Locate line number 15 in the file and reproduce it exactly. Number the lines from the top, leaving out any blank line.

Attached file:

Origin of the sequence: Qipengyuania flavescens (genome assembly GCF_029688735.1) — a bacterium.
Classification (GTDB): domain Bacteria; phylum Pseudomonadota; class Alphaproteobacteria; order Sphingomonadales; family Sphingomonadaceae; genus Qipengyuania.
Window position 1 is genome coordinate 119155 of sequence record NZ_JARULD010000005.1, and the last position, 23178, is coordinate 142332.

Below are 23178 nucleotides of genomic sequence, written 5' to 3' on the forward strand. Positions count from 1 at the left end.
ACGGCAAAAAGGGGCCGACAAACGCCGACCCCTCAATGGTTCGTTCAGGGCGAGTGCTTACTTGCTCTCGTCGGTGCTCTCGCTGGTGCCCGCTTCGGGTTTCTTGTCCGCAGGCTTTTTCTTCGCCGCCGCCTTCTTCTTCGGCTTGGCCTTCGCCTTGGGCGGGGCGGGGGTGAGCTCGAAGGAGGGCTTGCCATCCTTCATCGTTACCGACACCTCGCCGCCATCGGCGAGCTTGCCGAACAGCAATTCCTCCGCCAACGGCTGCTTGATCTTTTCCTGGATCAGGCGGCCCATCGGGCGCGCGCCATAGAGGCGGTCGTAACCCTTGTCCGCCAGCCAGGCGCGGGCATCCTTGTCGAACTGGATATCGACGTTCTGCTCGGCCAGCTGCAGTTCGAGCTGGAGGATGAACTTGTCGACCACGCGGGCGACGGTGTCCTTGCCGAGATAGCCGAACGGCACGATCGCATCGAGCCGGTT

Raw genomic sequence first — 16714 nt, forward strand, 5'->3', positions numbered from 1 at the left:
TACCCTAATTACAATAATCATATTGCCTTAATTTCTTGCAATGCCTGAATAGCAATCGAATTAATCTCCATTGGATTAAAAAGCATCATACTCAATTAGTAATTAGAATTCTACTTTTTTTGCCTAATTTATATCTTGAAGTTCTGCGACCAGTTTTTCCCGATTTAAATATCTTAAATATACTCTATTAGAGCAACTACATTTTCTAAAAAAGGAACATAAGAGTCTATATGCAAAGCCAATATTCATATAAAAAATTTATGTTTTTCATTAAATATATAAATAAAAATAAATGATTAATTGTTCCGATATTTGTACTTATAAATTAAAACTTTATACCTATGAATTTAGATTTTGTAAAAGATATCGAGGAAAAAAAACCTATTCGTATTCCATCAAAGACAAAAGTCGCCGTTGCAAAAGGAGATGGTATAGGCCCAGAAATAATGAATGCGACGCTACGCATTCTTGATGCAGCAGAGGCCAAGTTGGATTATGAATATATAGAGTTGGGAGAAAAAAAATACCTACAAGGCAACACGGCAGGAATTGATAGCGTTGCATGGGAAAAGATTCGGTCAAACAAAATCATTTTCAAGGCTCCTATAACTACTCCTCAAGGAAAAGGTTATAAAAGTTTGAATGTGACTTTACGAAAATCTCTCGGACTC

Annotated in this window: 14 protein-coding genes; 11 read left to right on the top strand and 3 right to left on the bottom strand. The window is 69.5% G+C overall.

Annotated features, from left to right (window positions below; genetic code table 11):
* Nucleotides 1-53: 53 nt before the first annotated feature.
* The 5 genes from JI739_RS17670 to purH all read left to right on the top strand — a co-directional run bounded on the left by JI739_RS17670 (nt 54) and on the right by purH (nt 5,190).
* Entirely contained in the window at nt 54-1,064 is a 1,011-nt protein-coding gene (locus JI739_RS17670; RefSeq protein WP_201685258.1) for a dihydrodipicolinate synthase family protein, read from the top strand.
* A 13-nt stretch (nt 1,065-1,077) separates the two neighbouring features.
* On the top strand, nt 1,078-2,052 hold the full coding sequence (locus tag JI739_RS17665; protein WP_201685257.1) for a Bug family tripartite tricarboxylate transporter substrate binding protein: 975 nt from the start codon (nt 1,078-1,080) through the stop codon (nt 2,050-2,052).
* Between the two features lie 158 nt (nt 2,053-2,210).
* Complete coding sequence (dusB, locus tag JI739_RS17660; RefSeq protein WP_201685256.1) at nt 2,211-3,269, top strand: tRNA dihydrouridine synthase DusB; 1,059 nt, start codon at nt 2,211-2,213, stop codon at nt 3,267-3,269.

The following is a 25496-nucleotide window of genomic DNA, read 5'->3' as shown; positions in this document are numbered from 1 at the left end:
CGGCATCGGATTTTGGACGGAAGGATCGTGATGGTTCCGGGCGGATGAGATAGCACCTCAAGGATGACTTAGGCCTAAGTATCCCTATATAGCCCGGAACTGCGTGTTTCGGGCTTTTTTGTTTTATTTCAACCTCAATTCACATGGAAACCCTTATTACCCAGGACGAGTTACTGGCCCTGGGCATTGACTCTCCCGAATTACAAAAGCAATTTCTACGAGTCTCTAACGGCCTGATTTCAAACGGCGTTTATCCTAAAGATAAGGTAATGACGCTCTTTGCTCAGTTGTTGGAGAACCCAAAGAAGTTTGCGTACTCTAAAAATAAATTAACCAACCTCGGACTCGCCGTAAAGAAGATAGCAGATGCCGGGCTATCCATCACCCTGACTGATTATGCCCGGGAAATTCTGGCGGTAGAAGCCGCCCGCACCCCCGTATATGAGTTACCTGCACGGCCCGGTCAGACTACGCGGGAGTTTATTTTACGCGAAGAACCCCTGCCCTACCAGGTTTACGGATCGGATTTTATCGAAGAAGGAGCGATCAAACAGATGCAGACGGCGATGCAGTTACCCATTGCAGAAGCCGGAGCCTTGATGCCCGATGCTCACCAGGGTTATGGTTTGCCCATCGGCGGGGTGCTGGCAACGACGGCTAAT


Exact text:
* Between the two features lie 158 nt (nt 2,053-2,210).